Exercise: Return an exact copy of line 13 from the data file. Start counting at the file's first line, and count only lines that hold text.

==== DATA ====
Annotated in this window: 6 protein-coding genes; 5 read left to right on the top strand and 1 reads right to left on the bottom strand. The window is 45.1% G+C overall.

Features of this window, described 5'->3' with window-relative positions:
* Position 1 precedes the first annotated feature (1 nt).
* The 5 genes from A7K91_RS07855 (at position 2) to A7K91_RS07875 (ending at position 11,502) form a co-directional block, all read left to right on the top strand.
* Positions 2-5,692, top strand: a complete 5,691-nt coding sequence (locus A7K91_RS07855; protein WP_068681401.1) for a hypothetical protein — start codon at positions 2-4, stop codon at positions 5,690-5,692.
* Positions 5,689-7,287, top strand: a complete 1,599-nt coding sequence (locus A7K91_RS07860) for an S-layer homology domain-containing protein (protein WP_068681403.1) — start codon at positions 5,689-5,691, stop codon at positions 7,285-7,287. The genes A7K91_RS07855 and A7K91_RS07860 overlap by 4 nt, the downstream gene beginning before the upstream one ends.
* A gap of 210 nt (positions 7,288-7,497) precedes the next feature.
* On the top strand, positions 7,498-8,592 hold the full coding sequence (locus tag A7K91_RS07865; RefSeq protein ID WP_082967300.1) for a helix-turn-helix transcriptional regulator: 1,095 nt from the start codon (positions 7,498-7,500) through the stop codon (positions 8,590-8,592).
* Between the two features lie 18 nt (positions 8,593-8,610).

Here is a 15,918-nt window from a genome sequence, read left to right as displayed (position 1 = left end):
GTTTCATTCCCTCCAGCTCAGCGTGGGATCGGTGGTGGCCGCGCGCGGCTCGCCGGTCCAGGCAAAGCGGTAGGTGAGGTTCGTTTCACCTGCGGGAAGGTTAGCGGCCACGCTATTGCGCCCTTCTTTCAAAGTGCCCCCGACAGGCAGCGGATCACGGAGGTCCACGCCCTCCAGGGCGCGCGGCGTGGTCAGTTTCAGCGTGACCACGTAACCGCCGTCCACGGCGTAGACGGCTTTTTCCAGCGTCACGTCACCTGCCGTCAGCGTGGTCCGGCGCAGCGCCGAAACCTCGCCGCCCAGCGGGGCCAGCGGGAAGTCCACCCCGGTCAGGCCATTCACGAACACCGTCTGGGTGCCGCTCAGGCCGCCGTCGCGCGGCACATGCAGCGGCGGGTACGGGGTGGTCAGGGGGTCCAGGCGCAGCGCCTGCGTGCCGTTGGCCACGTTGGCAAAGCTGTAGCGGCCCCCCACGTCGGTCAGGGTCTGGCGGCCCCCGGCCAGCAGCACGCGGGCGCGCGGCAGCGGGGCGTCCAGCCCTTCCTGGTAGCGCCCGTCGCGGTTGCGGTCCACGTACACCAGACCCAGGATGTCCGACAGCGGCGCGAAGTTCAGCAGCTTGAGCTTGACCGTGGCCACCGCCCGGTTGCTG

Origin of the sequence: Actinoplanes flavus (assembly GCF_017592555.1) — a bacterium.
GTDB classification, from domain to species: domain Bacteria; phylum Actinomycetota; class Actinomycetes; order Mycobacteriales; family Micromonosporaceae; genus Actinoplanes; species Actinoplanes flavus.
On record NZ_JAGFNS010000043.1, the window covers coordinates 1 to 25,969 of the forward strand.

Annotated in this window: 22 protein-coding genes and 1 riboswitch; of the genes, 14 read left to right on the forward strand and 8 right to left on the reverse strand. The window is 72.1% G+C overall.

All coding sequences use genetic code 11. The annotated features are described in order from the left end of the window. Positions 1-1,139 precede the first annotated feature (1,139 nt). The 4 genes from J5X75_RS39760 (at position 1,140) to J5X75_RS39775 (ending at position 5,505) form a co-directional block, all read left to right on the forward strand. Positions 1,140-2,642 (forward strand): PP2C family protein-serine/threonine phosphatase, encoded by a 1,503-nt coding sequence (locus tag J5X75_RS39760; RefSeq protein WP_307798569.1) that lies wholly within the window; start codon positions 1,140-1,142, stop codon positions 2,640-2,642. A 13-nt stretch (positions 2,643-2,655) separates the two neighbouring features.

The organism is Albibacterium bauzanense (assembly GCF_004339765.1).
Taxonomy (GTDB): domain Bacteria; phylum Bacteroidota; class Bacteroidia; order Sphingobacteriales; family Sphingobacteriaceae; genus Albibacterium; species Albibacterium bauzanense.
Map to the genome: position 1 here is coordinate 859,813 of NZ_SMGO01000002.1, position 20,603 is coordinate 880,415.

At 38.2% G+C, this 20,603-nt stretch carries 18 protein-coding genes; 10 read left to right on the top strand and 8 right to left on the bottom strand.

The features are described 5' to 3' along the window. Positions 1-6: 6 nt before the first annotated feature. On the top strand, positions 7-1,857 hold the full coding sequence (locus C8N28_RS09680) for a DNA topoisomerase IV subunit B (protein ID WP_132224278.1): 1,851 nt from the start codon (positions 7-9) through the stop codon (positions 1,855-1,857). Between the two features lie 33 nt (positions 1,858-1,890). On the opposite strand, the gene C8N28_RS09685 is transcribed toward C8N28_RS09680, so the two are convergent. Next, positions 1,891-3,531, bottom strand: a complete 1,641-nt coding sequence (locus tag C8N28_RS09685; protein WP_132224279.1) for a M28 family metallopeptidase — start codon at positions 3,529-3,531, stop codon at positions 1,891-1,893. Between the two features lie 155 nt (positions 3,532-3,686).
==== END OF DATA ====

GTDB classification, from domain to species: domain Bacteria; phylum Actinomycetota; class Actinomycetes; order Mycobacteriales; family Micromonosporaceae; genus Actinoplanes; species Actinoplanes flavus.